Trademarks: His hot-tempered style of comedy is always entertaining. We love his wide grin and the gap between his teeth. Like many of the actors on our list, David’s voice has been featured in games, TV, and film narration parts.

That guy: Pruitt Taylor Vince

Where you know him from: He’s made appearances in Wild at Heart (in a cowboy hat), Mississippi Burning (as a member of the Ku Klux Klan), and Natural Born Killers (a prison warden). Vince doesn’t discriminate against indie films, though. You can also see him as a cook with a crush on Liv Tyler in Heavy.

Trademarks: Vince has a condition called Nystagmus, which causes his eyes to involuntarily move back and forth. This has pegged him as shifty, anxious, disturbed characters, but he plays them like no other.

That guy: Pete Postlethwaite

Where you know him from: The English actor has appeared in some fantastic films, but you probably first saw him in The Usual Suspects where he played the mysterious lawyer, Mr. Kobayashi. He received an Academy Award nomination for his work on In the Name of the Father, and he was Cillian Murphy’s dying father in Christopher Nolan’s Inception. Jurassic Park 2 fans recognize him as the leader of the team hunting T-Rex.

Trademarks: He’s probably made you cry a river of tears in any number of films. The craggy, rawboned character actor’s distinctive looks and emotional range aided him in playing a variety of parts. If a role called for a working class hero of English or Irish descent, Postlethwaite was your guy.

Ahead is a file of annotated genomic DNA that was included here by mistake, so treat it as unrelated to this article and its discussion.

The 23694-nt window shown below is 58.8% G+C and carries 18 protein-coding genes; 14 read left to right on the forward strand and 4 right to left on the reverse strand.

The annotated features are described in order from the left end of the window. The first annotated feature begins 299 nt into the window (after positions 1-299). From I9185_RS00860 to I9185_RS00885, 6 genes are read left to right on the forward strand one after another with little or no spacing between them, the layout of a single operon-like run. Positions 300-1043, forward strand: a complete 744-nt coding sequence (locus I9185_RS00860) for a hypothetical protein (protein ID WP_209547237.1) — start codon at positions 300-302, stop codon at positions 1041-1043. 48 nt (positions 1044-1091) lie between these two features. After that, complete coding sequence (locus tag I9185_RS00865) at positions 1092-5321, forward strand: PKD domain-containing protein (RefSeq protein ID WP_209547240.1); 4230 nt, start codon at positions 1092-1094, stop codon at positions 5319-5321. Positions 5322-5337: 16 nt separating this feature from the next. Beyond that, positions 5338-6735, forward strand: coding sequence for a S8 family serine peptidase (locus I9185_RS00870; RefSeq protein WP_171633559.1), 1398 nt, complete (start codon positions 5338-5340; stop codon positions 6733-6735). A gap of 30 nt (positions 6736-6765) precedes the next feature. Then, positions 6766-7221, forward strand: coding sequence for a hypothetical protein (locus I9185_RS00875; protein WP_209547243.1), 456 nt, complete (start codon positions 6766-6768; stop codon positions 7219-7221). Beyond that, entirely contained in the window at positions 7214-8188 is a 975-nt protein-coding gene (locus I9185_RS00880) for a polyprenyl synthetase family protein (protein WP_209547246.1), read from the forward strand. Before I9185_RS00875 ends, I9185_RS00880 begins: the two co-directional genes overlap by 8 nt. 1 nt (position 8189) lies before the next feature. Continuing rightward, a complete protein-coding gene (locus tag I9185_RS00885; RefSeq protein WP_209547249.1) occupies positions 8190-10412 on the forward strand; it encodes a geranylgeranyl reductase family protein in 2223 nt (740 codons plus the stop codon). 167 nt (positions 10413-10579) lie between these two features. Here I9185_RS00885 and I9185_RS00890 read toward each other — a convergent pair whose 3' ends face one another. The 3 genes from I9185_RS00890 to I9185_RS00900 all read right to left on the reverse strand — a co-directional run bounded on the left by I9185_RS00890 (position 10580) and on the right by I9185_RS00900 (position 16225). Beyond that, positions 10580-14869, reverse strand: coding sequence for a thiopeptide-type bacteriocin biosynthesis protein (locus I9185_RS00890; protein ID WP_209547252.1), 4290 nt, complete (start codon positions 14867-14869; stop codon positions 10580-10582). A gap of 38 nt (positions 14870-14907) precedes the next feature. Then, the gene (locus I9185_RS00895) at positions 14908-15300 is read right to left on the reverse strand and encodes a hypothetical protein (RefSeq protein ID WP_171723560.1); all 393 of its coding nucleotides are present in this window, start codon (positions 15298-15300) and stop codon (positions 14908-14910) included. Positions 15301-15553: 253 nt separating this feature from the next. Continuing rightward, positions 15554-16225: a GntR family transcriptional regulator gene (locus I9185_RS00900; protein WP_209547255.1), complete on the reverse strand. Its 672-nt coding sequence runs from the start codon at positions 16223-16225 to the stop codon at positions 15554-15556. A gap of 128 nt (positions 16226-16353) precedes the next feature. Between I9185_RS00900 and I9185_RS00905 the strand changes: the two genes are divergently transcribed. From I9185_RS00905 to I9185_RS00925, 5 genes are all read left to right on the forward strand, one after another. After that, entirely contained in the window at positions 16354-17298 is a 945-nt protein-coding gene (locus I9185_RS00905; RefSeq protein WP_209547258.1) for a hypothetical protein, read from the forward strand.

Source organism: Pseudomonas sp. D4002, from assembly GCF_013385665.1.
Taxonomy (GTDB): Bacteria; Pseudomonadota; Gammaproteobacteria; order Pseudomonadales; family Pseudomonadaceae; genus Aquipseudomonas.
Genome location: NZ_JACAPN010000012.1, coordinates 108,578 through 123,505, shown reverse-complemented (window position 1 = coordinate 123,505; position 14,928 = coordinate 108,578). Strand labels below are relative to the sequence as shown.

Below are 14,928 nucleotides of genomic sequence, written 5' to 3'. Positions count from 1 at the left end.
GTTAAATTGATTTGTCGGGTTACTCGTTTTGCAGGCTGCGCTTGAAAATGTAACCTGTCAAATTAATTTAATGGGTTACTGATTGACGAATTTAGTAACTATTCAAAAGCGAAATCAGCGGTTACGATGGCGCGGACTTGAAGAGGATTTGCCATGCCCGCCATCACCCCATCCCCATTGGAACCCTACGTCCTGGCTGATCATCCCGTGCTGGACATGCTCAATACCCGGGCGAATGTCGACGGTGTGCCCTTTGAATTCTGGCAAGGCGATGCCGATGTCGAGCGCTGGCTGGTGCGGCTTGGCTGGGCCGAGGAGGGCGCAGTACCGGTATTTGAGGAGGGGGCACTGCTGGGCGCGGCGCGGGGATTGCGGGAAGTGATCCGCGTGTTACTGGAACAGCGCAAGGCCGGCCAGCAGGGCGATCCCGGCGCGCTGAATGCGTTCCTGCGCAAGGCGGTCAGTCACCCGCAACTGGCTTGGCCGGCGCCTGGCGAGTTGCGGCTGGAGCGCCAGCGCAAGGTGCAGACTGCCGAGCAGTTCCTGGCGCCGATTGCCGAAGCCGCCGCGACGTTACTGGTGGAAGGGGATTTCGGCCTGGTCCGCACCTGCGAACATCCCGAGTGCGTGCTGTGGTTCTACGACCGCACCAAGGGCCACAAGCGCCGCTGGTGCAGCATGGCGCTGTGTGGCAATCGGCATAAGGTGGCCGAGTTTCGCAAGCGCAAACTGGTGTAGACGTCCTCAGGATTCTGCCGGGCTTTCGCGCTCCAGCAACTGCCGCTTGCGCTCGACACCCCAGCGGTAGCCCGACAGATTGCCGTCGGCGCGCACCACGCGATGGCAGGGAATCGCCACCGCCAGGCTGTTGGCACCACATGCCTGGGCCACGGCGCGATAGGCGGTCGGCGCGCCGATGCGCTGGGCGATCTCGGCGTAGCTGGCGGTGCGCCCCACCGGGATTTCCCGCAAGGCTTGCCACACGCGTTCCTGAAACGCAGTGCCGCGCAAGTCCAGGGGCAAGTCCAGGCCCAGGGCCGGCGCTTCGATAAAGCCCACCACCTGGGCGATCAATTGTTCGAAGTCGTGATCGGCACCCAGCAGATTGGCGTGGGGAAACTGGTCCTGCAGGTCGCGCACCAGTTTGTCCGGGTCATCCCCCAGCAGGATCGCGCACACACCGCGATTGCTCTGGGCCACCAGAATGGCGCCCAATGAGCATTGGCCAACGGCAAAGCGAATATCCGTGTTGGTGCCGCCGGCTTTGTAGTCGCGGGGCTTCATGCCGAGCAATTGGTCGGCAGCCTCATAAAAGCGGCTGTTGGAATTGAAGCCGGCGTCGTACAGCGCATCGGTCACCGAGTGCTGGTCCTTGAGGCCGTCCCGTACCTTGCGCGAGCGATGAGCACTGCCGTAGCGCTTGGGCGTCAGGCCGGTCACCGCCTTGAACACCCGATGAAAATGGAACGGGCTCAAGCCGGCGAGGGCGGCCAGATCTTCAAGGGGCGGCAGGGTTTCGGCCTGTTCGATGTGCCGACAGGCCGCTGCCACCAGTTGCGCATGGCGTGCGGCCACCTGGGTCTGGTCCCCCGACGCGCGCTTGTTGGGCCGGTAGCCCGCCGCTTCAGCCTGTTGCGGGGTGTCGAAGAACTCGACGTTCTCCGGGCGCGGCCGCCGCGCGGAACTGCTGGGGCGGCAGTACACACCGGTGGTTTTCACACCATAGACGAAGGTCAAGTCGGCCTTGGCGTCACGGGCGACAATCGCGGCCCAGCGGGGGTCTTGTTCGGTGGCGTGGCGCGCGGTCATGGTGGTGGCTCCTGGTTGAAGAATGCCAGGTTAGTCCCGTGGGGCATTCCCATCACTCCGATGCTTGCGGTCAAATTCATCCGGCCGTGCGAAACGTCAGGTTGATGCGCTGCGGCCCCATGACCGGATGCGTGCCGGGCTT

That guy: Elias Koteas

Where you know him from: Koteas took on the part of shaggy-haired vigilante Casey Jones in the Teenage Mutant Ninja Turtles movies. We love him most for his Atom Egoyan period, sporting lead roles in The Adjuster, Exotica, and Ararat. The Canadian actor has worked with many other great directors, including: David Cronenberg (Crash), David Fincher (The Curious Case of Benjamin Button), Terrence Malick (The Thin Red Line), and Martin Scorsese (Shutter Island).

Trademarks: He’s the guy everyone’s always confusing with Christopher Meloni. Koteas’ gruff, creased face is one of the most memorable for cineastes.

That guy: Michael Wincott

Where you know him from: Remember the music producer that Juliette Lewis gets entangled with in Strange Days? He was also The Crow’s lead villain Top Dollar who had an unhealthy relationship with his strange sister. Wincott also played artist and writer Rene Ricard in Basquiat. He shone in Disney’s The Three Musketeers and had a devious role in Robin Hood Prince of Thieves.

Trademarks: The oft-villainous Wincott often sports a long set of locks for period roles — or just to be creepy, really. His raspy voice is his greatest asset.